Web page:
No. of Recommendations: 10
I like the overall approach, in particular the use of "within industry" rankings.

suggestions would be appreciated

Here's a simple one:
Why seek high volatility?
If you leave that out at 20 stocks deep it gives higher CAGR, steadier
returns (lower rolling six month downside deviation) and a slightly simpler screen.
As a general rule, and contrary to much academic claptrap, less volatile stocks have better performance.

That list of weights sure does look like it has been pretty carefully [over?]tuned.
To get an idea of how much that matters, I tried a detuned version with
all the weights set to 1 except free cash flow which is clearly the heavy one.
(that choice itself wasn't tuned, it's the only thing I tried)

At 20 stocks deep CAGR drops from 44 to 36 and pseudodowndev rises from 14 to 18
At 10 stocks deep CAGR drops from 51 to 41 and pseudodowndev rises from 19 to 25
So it looks like the tuning is giving both higher and steadier returns.
To the extent that it's useful or harmless tuning, that's fine,
but real life results won't be as good as either of those.
One might also try a detuned version with (say) only two weightings of
either "high" or "low" for all the different parameters.
Maybe weight 1 for some and a single weight (2.5?) for all the others, something like that.

Have you tried a "no financials" version?
Nothing to do with the financial crisis, but more because things like
revenue and free cash flow don't mean nearly the same thing at a bank.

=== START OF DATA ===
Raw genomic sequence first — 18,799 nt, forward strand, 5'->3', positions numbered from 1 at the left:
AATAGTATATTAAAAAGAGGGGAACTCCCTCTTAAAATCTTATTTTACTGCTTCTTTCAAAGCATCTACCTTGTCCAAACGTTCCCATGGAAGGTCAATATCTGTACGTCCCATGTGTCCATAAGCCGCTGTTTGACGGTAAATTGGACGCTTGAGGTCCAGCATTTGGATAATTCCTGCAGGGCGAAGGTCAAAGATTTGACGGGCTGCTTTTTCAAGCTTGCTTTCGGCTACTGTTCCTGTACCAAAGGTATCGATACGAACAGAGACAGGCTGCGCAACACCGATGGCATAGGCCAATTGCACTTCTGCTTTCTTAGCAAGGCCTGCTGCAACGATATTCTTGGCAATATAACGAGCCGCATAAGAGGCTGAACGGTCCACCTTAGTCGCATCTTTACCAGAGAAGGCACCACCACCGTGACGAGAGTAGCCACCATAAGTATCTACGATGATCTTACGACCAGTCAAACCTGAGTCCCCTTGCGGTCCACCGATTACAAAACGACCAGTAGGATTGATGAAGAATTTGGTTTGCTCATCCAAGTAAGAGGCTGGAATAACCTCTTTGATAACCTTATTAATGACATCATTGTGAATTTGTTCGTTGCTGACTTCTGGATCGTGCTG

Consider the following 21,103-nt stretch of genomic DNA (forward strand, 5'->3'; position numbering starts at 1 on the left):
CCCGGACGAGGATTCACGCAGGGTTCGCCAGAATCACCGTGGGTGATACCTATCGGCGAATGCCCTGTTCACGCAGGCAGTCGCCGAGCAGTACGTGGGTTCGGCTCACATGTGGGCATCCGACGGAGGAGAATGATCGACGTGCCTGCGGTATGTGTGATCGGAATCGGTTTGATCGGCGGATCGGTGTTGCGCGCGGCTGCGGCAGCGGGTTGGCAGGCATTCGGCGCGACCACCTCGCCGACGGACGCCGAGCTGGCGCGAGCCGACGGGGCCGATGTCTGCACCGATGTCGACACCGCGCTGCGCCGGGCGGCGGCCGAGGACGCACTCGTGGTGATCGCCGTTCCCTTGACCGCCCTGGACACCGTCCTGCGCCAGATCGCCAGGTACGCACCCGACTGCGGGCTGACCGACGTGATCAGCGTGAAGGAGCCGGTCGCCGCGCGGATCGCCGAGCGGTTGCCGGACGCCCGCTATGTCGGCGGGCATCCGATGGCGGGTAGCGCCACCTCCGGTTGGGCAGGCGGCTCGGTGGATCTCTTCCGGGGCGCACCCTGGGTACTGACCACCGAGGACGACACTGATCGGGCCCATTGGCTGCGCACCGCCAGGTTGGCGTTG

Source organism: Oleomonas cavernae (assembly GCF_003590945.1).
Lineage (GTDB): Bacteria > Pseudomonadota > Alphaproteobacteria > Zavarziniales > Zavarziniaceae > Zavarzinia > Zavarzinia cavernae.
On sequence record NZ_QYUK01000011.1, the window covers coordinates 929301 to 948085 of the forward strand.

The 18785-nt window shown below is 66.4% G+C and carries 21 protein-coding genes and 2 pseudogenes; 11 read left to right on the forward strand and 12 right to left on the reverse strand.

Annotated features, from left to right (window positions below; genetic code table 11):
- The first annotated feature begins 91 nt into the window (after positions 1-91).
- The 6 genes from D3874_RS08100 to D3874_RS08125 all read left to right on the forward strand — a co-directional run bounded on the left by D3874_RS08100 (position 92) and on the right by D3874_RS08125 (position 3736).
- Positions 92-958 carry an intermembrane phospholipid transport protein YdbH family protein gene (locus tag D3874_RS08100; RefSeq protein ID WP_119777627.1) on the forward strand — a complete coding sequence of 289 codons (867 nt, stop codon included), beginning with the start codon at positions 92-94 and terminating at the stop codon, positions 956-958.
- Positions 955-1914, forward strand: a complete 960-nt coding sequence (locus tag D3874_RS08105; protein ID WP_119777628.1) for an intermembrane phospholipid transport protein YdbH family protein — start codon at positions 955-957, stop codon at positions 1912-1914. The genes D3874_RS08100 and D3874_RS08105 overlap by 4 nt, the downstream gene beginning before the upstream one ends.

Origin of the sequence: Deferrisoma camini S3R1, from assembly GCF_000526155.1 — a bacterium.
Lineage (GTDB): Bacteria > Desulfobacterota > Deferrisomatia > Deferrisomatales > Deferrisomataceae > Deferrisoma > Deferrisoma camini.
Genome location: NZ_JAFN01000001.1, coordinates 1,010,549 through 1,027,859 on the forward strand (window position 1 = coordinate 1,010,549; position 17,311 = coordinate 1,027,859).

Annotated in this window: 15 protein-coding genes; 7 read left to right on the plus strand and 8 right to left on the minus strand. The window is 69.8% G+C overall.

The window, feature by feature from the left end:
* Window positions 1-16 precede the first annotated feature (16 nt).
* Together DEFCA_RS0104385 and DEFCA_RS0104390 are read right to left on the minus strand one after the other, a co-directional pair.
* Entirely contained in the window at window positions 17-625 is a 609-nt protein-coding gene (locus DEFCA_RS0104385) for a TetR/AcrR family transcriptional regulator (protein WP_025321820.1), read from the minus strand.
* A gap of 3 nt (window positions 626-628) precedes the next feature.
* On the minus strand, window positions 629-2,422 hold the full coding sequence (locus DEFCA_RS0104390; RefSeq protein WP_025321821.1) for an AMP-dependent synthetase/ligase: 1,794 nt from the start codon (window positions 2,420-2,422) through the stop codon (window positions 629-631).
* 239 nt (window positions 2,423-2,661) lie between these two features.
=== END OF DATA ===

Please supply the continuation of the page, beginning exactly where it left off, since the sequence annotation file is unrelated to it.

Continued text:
There are similarly good reasons for perhaps considering no-utilities and
no-mines/materials versions, as they are not the "plain product or service"
firms for whom so many great metrics are useful (sales, cash flow, free cash flow, ROE).

This is fairly strongly slanted to being a growth/momentum shoot-for-the moon screen: sales growth, EPS growth, momentum.
It would be interesting to contrast it with a companion value screen built the same way.
Longer lookback momentum, more value parameters like current EY,
average earnings last N years as a % of price, dividend yield, ROE.

Not sure if this will help, but unlagged company momentum works well,
and so does lagged momentum for a single company.
RRS is a lot like lagged momentum. One of the rankings potentially worth
putting into the mix is a percentrank of simple no-lag short-lookback RS of the industry versus other industries.
This is the "salmon" approach: going against the stream as you want to
de-emphasize (allow weak) short term performance of a company within
an industry having strong short term performance.

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